My mother instilled a love for the outdoors and nature in me. She would take me to the parks, the lakes, the forests and the amazing sandy beach, all in West-Berlin. We took the pleasure steam boats across the chain of lakes, visit the island of peacocks with the mock castle, went swimming in summer and sleighing and ice-skating in the snow in winter. She was once very sporty and loved being active, she never drove a car and so all shopping was done by foot, which kept her active until only two years ago, at the age of ninety-four she finally had to admit to needing help, as she lives alone, still at ninety-six.

I have always dreamt of green fields behind the grey walls of the houses. I always cried when returning from a holiday away from the city. I was always stressed by the people, the traffic and not being able to see the horizon. So it was only a question of time when I would leave the big city behind and venture forth, to lonely places, blue horizons and endless sky.

My first escape out of the city, other than a holiday, was a six month stint on an organic farm in north Germany near Flensburg. I then studied agriculture and that brought me to Ireland, another six months to learn the ways of farming and proper English. Ireland has long been the escapism dream of Germans. Many have bought a small holding there and settled away from the maddening crowd.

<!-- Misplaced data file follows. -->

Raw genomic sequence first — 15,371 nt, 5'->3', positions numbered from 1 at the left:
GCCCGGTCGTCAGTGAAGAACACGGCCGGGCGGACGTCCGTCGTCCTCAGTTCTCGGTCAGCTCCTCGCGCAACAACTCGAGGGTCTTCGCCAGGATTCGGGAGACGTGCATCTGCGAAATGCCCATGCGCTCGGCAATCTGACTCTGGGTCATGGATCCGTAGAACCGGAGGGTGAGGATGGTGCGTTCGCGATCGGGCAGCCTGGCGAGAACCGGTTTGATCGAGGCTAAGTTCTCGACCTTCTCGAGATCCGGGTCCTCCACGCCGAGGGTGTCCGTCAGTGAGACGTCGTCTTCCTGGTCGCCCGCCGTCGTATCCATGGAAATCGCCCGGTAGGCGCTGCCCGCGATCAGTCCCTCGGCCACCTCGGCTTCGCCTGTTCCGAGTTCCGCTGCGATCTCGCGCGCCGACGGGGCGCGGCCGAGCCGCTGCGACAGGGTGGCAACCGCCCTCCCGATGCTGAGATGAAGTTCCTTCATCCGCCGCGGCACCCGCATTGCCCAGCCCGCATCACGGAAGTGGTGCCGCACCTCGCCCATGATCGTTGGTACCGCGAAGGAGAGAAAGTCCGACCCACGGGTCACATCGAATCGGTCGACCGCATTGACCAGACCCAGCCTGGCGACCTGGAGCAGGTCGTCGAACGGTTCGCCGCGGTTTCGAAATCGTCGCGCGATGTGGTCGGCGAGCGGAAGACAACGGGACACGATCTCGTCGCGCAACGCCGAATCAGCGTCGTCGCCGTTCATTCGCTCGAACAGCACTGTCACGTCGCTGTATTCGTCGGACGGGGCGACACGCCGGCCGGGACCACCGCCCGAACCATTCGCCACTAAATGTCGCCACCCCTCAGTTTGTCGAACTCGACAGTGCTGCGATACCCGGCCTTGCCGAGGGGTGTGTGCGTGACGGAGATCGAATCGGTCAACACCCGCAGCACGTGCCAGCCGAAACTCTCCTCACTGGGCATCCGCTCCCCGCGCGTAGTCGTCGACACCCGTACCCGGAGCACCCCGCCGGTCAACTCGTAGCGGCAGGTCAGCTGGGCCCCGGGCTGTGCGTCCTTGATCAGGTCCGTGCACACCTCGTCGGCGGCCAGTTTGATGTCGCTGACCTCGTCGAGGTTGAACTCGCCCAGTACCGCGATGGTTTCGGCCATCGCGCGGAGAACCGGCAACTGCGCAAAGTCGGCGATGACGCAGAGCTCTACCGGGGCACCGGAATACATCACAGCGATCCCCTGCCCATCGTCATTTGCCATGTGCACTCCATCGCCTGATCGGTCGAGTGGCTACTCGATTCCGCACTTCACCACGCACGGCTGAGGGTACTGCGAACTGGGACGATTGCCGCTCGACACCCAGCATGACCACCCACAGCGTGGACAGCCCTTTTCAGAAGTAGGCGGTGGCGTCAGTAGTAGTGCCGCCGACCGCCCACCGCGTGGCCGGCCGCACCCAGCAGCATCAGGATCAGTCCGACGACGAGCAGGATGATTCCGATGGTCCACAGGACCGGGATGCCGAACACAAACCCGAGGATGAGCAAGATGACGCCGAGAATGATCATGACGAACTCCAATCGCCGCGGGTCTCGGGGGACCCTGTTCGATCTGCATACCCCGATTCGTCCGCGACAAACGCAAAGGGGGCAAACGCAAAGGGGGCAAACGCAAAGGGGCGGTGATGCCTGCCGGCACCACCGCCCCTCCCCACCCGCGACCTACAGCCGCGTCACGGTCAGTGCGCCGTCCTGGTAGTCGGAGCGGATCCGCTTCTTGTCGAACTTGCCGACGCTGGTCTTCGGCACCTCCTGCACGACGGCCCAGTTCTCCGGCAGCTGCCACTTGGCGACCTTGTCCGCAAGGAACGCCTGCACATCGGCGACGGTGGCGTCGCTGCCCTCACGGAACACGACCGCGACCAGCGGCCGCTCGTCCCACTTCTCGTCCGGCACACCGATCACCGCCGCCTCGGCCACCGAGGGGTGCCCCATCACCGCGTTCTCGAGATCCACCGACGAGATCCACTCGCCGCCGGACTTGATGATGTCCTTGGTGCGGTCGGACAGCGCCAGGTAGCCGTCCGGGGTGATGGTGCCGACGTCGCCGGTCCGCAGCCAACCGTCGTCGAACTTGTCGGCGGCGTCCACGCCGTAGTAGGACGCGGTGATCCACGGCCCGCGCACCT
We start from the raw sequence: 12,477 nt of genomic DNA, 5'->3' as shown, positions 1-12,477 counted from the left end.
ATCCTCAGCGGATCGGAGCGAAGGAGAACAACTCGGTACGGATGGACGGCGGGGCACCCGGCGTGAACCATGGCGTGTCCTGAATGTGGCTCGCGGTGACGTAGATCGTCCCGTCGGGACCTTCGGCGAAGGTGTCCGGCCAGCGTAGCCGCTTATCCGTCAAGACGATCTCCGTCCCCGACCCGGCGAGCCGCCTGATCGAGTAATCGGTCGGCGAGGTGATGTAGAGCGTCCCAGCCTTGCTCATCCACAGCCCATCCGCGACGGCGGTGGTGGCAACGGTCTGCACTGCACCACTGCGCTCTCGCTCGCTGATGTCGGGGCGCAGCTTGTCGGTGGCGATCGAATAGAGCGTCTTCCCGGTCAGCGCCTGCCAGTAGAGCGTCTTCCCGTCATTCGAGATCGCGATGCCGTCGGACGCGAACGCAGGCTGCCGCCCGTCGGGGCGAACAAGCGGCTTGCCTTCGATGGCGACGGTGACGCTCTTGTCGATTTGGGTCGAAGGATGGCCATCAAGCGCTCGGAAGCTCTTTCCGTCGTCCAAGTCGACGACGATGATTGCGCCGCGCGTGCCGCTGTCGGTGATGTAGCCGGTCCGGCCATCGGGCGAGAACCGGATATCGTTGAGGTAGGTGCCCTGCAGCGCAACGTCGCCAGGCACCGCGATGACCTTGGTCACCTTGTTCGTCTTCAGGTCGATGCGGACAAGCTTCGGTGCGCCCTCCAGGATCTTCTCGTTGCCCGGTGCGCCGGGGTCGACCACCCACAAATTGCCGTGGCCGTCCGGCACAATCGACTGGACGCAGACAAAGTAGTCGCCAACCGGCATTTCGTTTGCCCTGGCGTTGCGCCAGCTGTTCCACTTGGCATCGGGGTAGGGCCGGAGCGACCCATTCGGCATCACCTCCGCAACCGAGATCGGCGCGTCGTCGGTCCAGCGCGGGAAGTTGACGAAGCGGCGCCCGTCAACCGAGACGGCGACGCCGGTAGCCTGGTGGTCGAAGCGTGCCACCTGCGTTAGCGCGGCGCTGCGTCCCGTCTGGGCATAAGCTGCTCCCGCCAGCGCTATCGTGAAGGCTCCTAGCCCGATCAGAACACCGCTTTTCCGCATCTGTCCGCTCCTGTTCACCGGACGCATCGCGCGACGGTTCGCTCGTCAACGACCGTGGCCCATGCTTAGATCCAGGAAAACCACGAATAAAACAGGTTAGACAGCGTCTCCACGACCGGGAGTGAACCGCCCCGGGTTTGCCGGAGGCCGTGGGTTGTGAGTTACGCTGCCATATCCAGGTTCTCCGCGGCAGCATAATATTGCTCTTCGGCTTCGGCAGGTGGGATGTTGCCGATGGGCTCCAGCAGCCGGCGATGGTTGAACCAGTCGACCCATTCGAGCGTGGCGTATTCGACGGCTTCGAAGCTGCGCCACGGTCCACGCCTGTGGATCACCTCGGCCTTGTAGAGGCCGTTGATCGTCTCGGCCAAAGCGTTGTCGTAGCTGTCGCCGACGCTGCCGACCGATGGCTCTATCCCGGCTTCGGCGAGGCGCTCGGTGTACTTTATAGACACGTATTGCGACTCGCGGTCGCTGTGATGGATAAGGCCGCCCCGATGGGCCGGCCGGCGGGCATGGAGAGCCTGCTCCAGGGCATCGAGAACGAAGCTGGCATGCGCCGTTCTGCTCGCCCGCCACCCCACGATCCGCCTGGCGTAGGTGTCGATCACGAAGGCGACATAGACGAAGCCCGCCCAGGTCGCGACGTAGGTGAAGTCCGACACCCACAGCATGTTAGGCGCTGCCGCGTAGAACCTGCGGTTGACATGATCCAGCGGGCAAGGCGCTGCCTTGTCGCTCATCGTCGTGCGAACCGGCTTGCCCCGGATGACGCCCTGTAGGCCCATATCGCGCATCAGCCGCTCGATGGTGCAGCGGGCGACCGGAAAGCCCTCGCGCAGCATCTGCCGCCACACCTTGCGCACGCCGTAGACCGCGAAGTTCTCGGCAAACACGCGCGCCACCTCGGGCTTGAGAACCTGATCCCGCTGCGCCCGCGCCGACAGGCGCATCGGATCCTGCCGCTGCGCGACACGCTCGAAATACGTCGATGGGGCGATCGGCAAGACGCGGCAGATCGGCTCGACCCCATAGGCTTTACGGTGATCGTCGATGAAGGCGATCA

There I met my husband to be, eventually got married, lived and worked on his dairy farm, had two children, worked as an agricultural consultant, divorced and finally continued my life with Nigel in Spain. I would not like to live again in a city or even a town. So here I am, trying my hand at gardening in the hot climate. Now you know why I am so filled with wonder, excitement and awe when a little seed grows into a big plant to give us food and pleasure as flower or herb.

More Gluten-free Cake

This time I tried ‘Karina’s Jewish Apple Cake Recipe with Sour Cream’ I found here: https://glutenfreegoddess.blogspot.com/2007/03/flourless-apple-cake.html

It came out juicy, lovely, more-ish. As usual I adapted the recipe to what I have available. I believe recipes are not to be taken too serious; they serve me more as an inspiration to try out something new. Here is the recipe:

Ingredients:

5 medium apples, room temperature, peeled, cored (I used a mix of both and pears)

A little lemon juice for spritzing the apples

Wet ingredients:

3 large organic free-range eggs